The UK’s Royal Mail revealed an ambitious net zero carbon emissions target by 2040 through its new four-pillar ‘Steps to Zero’ plan.
The British postal service and courier company outlined its plans to reduce emissions from deliveries, operations, and the supply chain. In particular, its net zero plan includes a long-term goal to cut down its carbon emissions per parcel it delivers in the UK from 205gCO2e today to 50gCO2e.
The company’s 90,000 posties are walking over a billion steps daily to deliver parcels to 31 million addresses. These ‘feet on the street’ make the company a green option for delivering parcels.
Yet, its 4-pillar Steps to Zero plan goes further, embracing the urgency of tackling climate change.
Per Simon Thompson, Royal Mail’s CEO:
“A seven-day parcel service, to and from the customer’s door, delivered by a postie you trust and with the lowest emissions is the winning proposition.“
He also added that the environment is the next battleground for businesses. And setting an ambitious target to cut parcel emissions to 50 gCO2e shows the firm’s commitment to minimizing its impact on the environment.
Royal Mail’s Net Zero Emissions Plan
For 2020-21, Royal Mail posted a 5.8% increase in its total carbon footprint which is due to an increased volume of parcels. But it also posted a 6.9% reduction in carbon intensity when intensity is measured per £1m of revenues.
The company seeks to reach its net zero targets by 2040, 10 years earlier than the world’s goal by 2050. It pledged to reduce Scope 1 (direct) and 2 (power-related) emissions by 25% by 2025/26.
At the same time, its target for Scope 3 emissions is a 25% reduction between 2020/21 and 2030.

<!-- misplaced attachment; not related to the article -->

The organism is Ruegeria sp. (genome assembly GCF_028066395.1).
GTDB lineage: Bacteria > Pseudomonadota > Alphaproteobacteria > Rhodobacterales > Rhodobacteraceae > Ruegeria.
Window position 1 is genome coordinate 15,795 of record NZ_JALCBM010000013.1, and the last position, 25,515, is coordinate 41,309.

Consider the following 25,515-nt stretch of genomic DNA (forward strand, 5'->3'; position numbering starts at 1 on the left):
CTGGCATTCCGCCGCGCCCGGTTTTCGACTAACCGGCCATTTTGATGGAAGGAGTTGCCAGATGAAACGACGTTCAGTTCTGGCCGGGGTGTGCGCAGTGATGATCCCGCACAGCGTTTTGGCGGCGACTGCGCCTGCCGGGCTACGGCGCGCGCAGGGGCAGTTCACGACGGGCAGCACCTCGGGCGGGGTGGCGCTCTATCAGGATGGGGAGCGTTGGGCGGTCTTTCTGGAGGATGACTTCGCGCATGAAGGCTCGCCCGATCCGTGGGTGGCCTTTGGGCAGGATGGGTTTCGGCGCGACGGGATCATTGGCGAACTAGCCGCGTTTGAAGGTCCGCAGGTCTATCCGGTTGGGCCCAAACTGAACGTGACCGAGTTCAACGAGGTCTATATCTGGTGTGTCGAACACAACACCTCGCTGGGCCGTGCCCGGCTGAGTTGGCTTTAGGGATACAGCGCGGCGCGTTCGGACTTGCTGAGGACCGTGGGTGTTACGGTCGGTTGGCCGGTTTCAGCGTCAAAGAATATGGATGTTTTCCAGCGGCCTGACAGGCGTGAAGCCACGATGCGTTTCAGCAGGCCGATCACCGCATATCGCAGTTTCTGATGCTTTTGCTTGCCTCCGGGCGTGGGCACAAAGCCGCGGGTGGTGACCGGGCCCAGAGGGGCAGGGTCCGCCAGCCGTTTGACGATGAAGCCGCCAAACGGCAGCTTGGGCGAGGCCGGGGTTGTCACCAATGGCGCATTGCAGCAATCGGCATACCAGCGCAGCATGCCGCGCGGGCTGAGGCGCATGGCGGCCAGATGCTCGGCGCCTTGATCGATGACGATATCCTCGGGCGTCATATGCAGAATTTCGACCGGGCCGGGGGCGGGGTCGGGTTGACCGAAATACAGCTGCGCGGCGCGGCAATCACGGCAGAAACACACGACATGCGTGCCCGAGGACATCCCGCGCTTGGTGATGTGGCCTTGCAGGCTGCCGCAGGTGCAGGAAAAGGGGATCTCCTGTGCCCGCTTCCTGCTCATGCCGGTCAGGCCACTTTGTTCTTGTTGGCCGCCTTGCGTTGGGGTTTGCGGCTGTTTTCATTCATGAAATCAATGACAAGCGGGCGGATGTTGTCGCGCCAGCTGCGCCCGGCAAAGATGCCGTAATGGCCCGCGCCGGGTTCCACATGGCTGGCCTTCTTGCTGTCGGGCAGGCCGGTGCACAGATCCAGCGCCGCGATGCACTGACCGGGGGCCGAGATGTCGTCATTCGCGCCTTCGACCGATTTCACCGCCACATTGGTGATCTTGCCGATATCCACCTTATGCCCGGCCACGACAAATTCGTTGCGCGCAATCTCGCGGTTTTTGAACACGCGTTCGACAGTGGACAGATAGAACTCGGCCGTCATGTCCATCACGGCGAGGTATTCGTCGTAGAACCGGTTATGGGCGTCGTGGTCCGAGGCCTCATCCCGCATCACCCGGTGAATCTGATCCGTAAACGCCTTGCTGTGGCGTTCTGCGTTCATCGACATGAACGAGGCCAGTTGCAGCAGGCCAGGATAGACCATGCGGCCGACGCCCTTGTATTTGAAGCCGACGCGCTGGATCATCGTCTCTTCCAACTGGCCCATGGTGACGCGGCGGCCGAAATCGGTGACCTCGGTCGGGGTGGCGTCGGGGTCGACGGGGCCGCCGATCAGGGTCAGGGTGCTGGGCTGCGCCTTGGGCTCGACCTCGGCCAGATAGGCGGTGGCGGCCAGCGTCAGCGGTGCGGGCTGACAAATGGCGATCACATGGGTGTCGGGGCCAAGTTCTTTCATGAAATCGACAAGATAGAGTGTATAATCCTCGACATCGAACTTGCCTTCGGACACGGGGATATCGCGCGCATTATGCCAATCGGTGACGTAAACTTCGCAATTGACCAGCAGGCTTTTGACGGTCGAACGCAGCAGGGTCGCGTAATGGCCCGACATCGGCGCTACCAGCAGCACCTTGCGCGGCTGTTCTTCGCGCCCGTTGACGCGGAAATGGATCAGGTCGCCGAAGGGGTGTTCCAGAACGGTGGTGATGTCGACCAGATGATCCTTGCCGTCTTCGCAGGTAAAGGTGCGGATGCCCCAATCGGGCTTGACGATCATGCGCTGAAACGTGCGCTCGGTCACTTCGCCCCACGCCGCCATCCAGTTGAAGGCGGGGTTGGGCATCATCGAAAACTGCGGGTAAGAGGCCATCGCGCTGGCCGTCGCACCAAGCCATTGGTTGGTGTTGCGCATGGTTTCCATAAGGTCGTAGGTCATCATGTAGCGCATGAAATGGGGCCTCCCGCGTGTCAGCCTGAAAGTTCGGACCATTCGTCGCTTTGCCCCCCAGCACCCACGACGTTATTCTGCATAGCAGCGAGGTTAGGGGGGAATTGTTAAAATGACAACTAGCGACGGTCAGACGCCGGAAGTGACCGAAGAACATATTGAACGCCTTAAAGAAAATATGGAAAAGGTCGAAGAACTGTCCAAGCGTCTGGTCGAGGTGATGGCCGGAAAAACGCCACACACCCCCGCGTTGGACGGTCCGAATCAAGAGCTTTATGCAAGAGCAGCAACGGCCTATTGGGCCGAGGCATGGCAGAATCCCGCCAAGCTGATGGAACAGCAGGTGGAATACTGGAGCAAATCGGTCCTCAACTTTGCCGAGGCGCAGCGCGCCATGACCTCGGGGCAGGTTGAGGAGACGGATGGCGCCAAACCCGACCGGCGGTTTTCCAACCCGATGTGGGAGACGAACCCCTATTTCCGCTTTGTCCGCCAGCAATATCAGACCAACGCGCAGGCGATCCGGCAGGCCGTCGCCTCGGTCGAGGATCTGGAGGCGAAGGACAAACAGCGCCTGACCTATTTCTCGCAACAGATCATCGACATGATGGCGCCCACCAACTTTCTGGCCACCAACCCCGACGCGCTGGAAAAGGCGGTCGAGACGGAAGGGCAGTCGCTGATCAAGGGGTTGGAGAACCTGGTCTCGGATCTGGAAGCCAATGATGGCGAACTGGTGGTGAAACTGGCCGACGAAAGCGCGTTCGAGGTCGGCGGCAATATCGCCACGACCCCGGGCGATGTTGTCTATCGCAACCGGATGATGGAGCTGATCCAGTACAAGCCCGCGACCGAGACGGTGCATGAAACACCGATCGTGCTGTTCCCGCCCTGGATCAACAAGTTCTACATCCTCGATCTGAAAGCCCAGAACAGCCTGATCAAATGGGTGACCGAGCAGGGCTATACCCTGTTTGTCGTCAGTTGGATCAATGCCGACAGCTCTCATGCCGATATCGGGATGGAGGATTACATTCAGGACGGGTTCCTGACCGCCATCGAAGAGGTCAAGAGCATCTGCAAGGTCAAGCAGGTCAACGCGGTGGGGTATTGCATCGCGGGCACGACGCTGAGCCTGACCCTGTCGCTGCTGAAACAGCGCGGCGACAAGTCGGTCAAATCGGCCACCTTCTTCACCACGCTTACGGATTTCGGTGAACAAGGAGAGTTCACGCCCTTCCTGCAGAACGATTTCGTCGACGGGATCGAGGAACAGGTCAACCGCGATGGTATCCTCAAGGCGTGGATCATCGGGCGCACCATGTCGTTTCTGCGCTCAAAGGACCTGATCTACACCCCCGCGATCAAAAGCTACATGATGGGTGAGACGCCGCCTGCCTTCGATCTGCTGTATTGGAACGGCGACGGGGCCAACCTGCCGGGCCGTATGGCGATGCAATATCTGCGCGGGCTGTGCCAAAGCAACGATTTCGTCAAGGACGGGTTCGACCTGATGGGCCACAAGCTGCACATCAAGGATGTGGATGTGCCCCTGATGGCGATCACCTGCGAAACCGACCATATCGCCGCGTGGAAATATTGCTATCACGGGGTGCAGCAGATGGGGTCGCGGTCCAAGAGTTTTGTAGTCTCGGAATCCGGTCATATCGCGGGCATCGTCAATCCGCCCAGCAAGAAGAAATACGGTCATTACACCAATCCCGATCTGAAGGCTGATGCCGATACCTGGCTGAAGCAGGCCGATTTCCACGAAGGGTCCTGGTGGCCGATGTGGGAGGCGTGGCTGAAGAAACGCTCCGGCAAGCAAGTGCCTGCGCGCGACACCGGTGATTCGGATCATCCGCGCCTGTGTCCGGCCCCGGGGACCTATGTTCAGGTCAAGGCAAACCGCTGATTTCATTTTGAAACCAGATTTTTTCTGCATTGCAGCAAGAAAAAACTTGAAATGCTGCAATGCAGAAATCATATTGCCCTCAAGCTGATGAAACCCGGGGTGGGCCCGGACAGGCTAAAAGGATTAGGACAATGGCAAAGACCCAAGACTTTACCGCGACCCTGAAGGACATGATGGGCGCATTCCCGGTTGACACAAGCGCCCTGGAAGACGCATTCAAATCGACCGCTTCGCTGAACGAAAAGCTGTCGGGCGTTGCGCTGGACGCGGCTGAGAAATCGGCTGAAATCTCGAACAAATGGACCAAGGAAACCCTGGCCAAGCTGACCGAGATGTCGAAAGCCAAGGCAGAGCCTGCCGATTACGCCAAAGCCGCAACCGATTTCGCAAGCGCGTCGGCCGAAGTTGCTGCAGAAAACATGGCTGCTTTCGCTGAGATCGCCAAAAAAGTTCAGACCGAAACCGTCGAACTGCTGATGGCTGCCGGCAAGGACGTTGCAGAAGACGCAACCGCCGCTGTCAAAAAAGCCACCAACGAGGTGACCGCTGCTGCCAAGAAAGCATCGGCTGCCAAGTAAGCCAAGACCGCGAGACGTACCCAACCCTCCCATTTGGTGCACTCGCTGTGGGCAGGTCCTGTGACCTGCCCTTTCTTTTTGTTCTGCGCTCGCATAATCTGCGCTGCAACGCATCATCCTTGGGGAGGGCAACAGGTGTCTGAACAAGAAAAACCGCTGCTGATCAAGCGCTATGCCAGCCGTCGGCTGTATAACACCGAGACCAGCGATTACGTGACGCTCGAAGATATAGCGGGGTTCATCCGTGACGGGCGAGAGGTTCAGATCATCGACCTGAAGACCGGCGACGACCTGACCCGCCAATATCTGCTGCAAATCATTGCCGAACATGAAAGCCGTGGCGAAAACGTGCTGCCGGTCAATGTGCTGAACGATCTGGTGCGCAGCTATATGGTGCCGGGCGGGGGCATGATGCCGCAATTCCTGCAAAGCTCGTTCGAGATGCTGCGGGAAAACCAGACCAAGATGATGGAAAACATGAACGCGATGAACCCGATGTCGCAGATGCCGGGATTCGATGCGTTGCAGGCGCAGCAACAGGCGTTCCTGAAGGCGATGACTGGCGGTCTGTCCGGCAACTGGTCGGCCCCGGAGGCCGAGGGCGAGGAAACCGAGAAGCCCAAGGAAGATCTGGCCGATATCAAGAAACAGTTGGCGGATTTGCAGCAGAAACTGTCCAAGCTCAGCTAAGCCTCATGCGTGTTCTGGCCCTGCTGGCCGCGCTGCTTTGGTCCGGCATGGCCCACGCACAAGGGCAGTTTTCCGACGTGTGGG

Such targets are in line with 1.5C from the Science Based Targets initiative (SBTi).
The “Steps to Zero”
Royal Mail’s net zero emissions plan is a four-pillar strategy to address the climate crisis; each pillar consists of specific net zero emissions targets.
Here are the four pillars and their corresponding targets and measures.
1. Net Zero deliveries: fleet electrification
13% of Royal Mail’s total emissions are from final mile deliveries. And so the firm seeks to reduce this to zero by:
- Growing electric vans (EVs) to 5,500 by Spring 2023
- Investing £12.5m in charging infrastructure across the country in 2022/23
- Trying new innovations like drones for remote locations
2. Net Zero operations: 100% renewable electricity
49% of Royal Mail’s emissions are from domestic operations, including transport networks and buildings. Measures to reduce them include:
- Moving to 100% renewable electricity across the business from 2022
- Reducing the number of domestic flights
- Increasing the use of rail
- Investing in self-generating renewables
Royal Mail’s largest solar panel installation will go live at the new Midlands Parcel Hub in 2023.
3. Making circular happen: circularity via reuse and reduce
Royal Mail’s 3rd pillar for net zero emissions involves transforming its operations and behaviors toward circularity.
In particular, it will apply reuse models and reduce single-use items, targeting to achieve:
- 25% reduction in waste by 2030
- Increase recycled content of plastic delivery bags
- Elimination of cable ties in mail bags
- Help customers embrace their own circular journey via its Parcel Collect service
4. Collaborating for action: drive net zero in the industry
The final pillar of Royal Mail’s ‘Steps to Zero’ plan is all about collaboration with other businesses across the UK’s postal system to standardize reporting on CO2e per parcel. This is to help customers make an informed decision about their delivery/courier needs.
Also under this pillar, Royal Mail emphasized its intention to collaborate with other fleet operators to speed up the decarbonization of transport via rolling out of EVs and low emission vehicles.
The company will also look at all commercial vehicles and new fuel types not just electric.
Royal Mail is a member of The Climate Group’s EV100 initiative. The group sought to make EVs “the new normal” by 2030.
According to Royal Mail’s CEO, pulling forward its net zero emissions target by 10 years to 2040 means the company has to:
“… transform the way we collect, process, and deliver the 10 billion letters and parcels we handle each year.”
The company will report its ‘Steps to Zero’ progress annually and later in June through its ESG report.